business news in context, analysis with attitude

by Michael Sansolo

One year ago, the New York Mets were in first place. Granted they weren’t playing great, but they still had the look of a team headed to the playoffs. One year ago, they had no idea they were actually headed for an historic collapse, a weak opening to the following year, the firing of their manager and more.

Stuff, as we all know, happens.

No doubt, we’ve all noticed a considerable amount of change in the last year. We don’t like to think about how much the price of gasoline has increased or how much the stock market has declined. We don’t like to dwell on the on-going collapse of consumer confidence or the skyrocketing rate of housing foreclosures.

And doubtlessly, we don’t want to dwell on how much of this bad news (the Mets excepted) happened since January 1, 2008. Somehow it doesn’t seem possible that so much happened so fast even though we all want it to turn around equally quickly.

I’ve been reflecting on the one-year time period this week because it was one year ago that I started writing my weekly columns for MorningNewsBeat. And despite all the bad news of the past year, I haven’t regretted for a single moment joining this e-community. Your feedback (praise at times, criticism at times) has been intelligent, well stated and usually provocative.

However, the best lesson of all came from a friend at the food management school of St. Joseph’s University in the form of one line: “Don’t breathe your own exhaust.” It’s a lesson that deserves sharing.

The comment came in response to a discussion about MorningNewsBeat and the glee with which I, weekly, and Kevin, incredibly, daily, pull this together. Kevin and I were feeling pretty good about our growing community, its passion and its connection. But our friend reminded us a lesson we should never forget.

Don’t get satisfied and certainly, don’t sprain your wrist patting yourself on the back.

It’s a lesson I can’t repeat to myself enough. My goal a year ago remains the same goal I have today: to share w each week some bit of knowledge, information or opinion that I hope can help. It has to be important, useful and challenging. More than anything, it has to be worth your time to read it.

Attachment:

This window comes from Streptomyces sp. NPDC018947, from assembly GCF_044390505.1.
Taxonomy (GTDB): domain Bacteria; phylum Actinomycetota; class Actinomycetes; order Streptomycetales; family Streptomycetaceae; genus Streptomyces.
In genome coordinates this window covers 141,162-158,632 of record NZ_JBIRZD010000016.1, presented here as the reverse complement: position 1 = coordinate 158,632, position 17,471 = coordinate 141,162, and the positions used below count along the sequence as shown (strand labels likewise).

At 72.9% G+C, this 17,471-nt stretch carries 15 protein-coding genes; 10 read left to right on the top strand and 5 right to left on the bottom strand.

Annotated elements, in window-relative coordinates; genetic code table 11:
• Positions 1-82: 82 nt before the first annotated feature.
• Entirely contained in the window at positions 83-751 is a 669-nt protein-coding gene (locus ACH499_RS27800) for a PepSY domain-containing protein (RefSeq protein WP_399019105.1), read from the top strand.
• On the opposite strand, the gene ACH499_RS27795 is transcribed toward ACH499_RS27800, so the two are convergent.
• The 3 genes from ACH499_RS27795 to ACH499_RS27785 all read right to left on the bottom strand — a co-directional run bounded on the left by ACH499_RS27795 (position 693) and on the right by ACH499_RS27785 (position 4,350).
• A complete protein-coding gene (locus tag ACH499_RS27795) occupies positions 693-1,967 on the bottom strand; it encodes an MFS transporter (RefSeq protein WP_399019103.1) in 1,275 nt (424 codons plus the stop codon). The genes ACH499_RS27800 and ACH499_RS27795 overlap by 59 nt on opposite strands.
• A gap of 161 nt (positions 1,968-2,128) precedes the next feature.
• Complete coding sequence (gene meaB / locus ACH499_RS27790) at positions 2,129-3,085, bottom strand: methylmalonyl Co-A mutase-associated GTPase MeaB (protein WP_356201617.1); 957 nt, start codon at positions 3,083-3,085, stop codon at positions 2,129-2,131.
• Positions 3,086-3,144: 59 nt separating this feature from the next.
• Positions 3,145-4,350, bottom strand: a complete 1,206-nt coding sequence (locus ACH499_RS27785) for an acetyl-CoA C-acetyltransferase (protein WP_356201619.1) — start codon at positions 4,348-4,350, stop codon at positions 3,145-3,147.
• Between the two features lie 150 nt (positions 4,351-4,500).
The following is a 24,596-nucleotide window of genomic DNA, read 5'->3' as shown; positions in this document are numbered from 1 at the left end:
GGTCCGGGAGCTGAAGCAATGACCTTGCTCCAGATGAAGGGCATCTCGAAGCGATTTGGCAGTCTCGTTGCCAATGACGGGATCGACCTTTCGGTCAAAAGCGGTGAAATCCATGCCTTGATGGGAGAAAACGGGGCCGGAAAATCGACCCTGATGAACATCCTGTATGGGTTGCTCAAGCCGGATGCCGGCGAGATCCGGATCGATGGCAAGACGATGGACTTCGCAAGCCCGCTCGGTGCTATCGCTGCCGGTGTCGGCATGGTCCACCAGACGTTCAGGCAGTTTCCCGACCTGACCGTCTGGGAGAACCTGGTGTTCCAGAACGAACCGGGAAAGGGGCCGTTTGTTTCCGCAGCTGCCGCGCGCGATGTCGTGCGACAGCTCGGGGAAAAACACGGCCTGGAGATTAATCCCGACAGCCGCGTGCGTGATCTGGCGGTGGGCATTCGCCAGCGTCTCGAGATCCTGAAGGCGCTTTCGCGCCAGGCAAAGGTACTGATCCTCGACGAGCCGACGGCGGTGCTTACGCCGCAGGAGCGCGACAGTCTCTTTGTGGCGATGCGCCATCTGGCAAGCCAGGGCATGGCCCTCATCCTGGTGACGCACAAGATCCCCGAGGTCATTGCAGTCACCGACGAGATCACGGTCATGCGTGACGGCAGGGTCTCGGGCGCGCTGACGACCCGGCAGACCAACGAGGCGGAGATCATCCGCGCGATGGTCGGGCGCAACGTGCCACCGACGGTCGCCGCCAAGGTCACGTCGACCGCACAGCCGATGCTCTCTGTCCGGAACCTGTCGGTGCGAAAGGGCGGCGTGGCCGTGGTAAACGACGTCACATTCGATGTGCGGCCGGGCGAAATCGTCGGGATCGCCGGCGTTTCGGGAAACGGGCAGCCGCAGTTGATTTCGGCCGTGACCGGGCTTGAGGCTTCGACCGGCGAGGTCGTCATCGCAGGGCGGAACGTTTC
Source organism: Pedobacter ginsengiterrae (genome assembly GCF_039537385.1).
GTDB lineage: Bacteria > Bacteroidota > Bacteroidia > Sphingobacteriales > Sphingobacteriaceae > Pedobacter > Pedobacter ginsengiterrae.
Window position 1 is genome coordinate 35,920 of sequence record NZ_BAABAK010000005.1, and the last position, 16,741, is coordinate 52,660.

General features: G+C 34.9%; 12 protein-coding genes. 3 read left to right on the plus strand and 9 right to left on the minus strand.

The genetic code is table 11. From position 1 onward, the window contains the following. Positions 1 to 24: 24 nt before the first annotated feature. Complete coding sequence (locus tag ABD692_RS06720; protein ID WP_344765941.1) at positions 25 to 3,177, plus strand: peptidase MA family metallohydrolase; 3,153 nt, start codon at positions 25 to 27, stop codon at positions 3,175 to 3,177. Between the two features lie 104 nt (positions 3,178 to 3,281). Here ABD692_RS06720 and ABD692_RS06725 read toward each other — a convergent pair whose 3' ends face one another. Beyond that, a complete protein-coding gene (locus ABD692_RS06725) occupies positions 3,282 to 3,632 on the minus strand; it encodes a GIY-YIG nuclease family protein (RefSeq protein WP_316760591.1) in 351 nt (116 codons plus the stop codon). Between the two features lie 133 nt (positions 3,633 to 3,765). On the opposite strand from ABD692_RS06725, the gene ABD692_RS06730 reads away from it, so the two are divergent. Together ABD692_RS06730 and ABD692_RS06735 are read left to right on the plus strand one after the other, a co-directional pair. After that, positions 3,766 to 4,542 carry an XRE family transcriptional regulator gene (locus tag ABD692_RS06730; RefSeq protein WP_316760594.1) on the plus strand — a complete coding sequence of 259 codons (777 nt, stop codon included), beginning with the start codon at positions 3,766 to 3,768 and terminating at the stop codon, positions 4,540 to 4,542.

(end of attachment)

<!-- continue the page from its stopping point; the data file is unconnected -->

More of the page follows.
And in truth, the celebration of my one-year anniversary doesn’t rise to that standard except for this: In one year—in six months, actually—a lot of stuff changed. That means the level of performance required by all of us is higher today than ever.

It means that more than ever, retailers and suppliers have to deliver true value to the shopper. It means our industry has to navigate tough times to figure out ways to reduce costs, while continuing to supply shoppers nutritious, convenient, good tasting and varied choices. It means we need to find way to embrace the growing environmental challenges and concerns, while we cope with tough economic times. It means we have to find new ways to attract top quality workers, while keeping an eye on cost containment.

It means, in short, being willing to challenge all the old rules in order to find new, creative and winning solutions. And it means we have plenty of work to do.

Sure the industry could congratulate itself on all the good things that have been done and all the steps that have been taken. Then we’d face the same question we have at MorningNewsBeat: Are we breathing our own exhaust or could we do more?

It’s not an easy question, but success never comes from coping with easy questions. It’s the hard ones that matter most.

So, Happy Anniversary to me. Now let’s move on to year two…

Except that people talking on their Bluetooth headsets in public spaces still rankles me. I’m not quitting until we get that one solved.

Michael Sansolo can be reached via email at .
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